Internationalized Domain Names (IDNs) are domain names represented by characters other than the traditional ASCII characters (a through z). Such domain names could contain letters or characters from non-Latin scripts (for example, Arabic or Chinese). Many efforts are ongoing in the Internet community to make domain names available in many languages other than those based on the Latin script.
For more information about IDNs, go to http://www.icann.org/en/resources/idn.
IDN Variant TLDs
Internationalized Domain Names, or IDNs, use character sets such as Chinese, Arabic, Cyrillic or any other characters outside US-ASCII. An IDN variant TLD can be defined as one that may look like or be considered exchangeable with another TLD by a user of the related writing system. For example, a string in traditional Chinese commonly has an equivalent simplified Chinese. A potential example in Latin characters is encyclopædia and encyclopaedia.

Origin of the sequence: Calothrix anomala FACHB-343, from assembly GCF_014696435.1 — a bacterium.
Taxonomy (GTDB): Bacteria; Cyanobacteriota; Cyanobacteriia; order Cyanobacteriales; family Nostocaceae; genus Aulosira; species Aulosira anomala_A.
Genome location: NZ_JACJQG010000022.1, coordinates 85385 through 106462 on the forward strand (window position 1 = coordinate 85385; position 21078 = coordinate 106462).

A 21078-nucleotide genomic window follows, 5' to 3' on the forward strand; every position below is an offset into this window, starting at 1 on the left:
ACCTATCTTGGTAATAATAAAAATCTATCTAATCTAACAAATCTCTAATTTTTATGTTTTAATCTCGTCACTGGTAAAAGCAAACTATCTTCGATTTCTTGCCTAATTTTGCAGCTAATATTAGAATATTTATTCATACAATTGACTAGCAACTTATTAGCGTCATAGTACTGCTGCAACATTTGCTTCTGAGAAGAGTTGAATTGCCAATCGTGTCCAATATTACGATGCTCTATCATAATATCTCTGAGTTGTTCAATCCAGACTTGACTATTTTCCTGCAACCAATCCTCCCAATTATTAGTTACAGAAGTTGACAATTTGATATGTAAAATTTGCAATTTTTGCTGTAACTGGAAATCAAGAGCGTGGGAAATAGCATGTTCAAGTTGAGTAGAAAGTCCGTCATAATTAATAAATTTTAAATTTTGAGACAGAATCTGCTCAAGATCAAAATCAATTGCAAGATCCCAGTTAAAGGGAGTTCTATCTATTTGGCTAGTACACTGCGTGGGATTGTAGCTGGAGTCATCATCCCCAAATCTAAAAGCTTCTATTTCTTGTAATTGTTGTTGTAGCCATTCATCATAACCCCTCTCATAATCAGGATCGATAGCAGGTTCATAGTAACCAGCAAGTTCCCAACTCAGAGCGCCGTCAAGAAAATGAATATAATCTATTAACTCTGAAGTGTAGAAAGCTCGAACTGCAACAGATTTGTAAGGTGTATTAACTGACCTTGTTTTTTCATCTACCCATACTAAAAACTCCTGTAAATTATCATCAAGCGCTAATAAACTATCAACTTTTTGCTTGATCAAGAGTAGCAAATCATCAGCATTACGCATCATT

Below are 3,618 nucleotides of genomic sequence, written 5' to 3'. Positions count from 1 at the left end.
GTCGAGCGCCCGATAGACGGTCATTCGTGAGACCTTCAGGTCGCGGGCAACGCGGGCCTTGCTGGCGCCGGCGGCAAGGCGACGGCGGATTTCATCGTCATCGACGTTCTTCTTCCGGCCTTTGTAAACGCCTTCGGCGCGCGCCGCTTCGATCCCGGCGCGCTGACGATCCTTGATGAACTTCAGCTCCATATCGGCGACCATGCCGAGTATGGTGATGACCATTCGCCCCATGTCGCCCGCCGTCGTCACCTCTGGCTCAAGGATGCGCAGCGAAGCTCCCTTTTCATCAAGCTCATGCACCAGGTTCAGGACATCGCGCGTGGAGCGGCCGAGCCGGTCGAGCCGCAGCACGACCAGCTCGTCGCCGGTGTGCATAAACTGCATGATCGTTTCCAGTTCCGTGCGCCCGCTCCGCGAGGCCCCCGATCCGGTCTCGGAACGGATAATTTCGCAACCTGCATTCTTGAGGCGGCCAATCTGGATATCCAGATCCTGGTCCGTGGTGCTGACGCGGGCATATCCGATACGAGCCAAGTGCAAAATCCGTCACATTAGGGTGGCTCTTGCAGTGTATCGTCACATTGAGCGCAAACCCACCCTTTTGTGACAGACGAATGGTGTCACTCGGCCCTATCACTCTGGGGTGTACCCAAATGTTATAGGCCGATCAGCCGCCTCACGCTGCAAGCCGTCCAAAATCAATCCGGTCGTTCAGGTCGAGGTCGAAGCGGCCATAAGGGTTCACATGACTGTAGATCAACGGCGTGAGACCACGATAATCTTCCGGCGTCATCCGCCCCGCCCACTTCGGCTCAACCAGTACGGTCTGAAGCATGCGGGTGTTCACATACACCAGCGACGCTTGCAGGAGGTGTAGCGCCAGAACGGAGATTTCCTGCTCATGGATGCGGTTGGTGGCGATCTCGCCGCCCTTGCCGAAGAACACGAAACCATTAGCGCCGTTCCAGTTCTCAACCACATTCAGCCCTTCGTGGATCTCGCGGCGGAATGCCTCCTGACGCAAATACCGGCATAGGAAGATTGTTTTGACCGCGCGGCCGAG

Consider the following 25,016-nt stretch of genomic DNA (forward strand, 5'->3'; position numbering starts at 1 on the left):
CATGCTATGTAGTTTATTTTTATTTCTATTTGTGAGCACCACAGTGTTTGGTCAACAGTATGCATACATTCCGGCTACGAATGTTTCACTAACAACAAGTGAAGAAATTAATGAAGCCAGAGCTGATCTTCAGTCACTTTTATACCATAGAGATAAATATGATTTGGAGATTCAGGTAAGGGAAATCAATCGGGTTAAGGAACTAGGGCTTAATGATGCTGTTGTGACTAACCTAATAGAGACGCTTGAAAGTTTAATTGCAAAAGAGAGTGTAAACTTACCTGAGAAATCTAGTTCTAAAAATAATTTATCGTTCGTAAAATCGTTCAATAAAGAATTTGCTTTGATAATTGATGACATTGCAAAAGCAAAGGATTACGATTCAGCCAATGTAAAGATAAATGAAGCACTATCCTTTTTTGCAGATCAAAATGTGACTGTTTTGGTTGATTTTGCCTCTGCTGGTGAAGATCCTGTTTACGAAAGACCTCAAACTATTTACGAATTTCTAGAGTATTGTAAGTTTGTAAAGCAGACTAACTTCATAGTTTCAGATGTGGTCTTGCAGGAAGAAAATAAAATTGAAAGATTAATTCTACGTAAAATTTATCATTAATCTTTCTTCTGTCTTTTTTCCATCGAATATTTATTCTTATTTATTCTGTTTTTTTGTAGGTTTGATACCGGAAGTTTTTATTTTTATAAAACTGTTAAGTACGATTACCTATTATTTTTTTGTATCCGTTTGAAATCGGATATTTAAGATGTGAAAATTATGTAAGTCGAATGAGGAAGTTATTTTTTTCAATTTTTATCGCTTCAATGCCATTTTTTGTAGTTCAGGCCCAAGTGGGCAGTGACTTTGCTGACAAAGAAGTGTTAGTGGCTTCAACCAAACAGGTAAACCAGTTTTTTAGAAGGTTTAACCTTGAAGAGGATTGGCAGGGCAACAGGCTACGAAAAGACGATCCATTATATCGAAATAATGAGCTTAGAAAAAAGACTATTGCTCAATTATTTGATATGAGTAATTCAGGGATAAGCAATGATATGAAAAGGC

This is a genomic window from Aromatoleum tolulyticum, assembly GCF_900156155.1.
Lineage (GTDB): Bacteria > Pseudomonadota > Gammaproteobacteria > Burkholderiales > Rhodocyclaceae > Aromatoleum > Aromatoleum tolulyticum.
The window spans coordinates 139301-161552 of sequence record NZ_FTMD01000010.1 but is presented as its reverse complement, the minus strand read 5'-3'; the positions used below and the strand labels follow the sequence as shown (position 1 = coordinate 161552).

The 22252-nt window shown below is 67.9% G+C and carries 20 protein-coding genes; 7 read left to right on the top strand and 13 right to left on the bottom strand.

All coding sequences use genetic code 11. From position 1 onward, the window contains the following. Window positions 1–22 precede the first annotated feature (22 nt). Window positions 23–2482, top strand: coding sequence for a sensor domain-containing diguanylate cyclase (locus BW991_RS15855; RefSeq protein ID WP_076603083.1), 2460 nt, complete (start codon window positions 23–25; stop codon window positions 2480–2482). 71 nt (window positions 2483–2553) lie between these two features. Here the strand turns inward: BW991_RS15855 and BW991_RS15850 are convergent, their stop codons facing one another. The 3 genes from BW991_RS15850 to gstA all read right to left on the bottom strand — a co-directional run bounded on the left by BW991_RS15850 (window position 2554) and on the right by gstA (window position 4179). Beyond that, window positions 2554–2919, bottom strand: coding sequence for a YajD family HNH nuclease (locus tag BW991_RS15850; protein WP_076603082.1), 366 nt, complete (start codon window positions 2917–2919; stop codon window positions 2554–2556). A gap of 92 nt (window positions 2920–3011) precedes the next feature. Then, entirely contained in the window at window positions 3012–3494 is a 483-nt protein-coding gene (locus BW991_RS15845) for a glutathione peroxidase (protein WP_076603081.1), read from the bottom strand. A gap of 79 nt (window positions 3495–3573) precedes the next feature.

IDN Fast Track Process
IDNs were first made available to the governments and administrations of countries and territories operating country code top-level domains. The IDN ccTLD Fast Track Process was launched in November 2009 to enable ccTLD operators the opportunity to offer their users domain names in non-Latin characters. As of fiscal year 2011, there were 36 IDNs delegated into the root zone. These IDN ccTLDs are available only to the governments and administrations of countries and territories listed in the ISO 3166-1 standard, or their designated representatives or operators. There are a number of string requirements for IDN ccTLDs to be delegated through the process, one of which is demonstration that the IDN ccTLD constitute a meaningful representation of the corresponding country or territory name. For complete information about the IDN ccTLD Fast Track Process, go to http://www.icann.org/en/topics/idn/fast-track.